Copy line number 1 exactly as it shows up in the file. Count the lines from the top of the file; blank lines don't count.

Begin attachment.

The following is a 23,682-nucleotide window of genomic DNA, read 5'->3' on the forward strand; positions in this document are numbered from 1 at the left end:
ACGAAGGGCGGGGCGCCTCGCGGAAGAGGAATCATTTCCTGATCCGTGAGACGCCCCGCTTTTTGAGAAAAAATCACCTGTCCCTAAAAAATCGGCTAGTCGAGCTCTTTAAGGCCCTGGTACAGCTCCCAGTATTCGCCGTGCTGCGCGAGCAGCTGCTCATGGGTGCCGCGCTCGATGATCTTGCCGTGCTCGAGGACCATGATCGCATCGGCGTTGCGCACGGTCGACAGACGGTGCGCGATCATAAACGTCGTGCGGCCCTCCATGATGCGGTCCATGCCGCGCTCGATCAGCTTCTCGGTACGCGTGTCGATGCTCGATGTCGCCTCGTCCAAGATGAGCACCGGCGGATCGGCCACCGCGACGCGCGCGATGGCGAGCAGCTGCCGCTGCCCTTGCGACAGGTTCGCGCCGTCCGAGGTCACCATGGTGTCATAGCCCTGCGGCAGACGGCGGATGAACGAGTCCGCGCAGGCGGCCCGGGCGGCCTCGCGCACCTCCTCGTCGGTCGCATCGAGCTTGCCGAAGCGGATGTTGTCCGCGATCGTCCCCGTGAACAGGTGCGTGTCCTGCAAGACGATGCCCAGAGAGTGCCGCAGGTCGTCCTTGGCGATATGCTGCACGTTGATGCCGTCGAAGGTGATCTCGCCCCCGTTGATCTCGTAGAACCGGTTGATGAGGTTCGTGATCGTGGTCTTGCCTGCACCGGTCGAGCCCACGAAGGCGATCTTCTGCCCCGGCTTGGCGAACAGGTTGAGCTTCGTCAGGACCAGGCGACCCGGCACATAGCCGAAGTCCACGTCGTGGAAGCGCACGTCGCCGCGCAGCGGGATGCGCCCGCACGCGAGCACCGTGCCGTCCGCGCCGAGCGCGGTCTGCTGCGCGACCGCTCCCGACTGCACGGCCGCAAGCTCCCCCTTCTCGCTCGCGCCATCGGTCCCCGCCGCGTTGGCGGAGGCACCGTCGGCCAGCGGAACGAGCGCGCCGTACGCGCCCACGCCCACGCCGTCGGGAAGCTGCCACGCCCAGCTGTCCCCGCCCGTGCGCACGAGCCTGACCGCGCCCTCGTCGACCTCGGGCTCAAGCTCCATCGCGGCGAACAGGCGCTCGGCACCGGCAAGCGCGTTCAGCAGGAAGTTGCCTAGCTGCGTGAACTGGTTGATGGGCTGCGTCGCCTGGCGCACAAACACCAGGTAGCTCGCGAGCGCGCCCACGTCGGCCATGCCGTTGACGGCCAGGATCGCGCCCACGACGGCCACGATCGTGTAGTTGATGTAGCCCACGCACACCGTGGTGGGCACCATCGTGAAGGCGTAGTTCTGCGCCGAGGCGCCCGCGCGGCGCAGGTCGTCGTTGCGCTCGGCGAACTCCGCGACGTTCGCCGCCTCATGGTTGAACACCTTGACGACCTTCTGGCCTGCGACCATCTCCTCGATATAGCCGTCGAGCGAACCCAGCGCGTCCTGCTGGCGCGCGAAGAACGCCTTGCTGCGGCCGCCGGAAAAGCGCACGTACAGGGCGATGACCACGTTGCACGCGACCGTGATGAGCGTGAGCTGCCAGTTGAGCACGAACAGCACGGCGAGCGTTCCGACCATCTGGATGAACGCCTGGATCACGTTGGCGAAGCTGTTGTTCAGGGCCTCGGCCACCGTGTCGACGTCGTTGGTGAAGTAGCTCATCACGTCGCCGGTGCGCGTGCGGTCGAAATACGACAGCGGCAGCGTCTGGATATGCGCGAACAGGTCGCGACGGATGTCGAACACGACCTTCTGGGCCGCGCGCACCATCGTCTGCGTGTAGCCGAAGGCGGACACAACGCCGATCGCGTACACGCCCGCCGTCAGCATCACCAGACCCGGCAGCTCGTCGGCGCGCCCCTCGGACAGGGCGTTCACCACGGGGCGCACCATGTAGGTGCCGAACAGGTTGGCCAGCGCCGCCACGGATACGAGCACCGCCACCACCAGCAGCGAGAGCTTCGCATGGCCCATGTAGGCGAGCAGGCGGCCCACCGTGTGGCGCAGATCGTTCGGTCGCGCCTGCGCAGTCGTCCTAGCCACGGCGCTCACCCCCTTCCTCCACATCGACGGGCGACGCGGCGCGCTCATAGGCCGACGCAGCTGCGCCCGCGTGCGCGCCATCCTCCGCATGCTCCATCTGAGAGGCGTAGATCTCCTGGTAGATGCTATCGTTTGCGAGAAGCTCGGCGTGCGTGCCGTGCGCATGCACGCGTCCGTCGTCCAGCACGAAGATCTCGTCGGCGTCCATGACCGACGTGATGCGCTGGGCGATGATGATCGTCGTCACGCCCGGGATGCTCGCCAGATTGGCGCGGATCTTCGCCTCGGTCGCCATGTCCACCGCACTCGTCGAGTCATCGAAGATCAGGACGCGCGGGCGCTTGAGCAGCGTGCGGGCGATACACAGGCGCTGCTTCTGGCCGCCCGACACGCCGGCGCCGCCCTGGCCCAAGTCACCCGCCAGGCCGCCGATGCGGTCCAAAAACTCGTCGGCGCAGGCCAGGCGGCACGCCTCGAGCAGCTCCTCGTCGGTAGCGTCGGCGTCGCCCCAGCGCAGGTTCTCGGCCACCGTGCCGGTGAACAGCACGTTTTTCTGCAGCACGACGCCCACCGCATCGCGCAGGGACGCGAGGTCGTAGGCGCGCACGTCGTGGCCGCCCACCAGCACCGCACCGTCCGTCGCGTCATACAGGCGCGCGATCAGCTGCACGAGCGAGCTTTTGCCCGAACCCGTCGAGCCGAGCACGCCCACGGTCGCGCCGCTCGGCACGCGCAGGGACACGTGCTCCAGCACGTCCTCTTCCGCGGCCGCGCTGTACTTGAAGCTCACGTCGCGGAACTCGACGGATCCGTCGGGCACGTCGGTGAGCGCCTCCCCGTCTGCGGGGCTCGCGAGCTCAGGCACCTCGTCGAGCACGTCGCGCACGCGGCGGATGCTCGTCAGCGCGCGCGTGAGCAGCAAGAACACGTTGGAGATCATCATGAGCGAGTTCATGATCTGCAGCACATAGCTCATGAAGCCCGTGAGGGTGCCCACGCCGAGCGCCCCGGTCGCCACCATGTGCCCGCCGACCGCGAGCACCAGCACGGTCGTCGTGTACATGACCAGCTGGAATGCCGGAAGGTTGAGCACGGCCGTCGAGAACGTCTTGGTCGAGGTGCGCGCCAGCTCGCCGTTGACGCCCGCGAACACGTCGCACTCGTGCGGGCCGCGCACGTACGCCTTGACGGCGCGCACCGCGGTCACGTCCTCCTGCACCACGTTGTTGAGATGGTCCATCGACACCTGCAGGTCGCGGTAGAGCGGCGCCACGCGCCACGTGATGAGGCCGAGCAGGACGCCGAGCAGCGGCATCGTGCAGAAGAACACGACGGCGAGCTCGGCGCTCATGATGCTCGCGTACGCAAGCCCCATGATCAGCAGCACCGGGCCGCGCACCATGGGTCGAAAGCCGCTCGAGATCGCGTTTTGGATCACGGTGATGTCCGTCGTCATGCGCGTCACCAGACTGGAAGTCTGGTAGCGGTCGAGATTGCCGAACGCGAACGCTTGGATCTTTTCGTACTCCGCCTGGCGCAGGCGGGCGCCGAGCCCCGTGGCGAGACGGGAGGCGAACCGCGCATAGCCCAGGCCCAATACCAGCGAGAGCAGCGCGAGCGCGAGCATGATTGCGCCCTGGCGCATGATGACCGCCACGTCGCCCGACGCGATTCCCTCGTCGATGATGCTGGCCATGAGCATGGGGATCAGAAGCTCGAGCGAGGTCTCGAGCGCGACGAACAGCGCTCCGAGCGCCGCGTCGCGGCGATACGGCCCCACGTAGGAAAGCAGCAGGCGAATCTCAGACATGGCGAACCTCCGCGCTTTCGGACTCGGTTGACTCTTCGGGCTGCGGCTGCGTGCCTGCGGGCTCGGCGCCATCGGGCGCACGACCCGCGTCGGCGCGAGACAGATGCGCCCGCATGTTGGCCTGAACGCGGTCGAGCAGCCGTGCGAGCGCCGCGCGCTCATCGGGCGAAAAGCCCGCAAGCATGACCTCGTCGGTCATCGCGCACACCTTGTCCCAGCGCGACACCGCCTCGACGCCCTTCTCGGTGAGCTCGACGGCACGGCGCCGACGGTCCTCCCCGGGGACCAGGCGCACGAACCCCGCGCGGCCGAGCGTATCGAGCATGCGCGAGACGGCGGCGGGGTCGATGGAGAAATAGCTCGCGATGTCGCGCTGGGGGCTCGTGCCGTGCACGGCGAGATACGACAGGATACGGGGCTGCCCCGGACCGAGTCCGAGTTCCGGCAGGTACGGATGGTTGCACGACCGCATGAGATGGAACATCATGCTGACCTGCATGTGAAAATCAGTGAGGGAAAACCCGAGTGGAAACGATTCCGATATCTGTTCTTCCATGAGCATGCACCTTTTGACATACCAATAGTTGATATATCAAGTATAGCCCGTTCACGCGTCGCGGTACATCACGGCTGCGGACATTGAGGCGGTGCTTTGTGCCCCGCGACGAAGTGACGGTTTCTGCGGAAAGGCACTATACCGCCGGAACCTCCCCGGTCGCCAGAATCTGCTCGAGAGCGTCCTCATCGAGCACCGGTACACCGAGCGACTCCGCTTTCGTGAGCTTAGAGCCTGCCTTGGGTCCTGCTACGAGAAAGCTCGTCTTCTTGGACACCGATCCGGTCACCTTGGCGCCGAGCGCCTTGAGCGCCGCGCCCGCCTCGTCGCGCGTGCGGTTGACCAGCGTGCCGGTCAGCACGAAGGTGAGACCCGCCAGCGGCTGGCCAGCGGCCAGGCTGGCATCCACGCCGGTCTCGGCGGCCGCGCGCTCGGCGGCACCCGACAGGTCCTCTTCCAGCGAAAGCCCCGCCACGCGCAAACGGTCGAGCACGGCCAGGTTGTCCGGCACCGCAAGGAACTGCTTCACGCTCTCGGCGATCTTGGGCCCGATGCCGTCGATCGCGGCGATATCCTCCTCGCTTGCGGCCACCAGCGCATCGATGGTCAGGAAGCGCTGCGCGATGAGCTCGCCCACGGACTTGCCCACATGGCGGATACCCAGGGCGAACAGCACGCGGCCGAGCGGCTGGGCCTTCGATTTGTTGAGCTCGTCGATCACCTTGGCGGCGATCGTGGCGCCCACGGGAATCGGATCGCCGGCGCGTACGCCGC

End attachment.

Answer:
The following is a 23,682-nucleotide window of genomic DNA, read 5'->3' on the forward strand; positions in this document are numbered from 1 at the left end: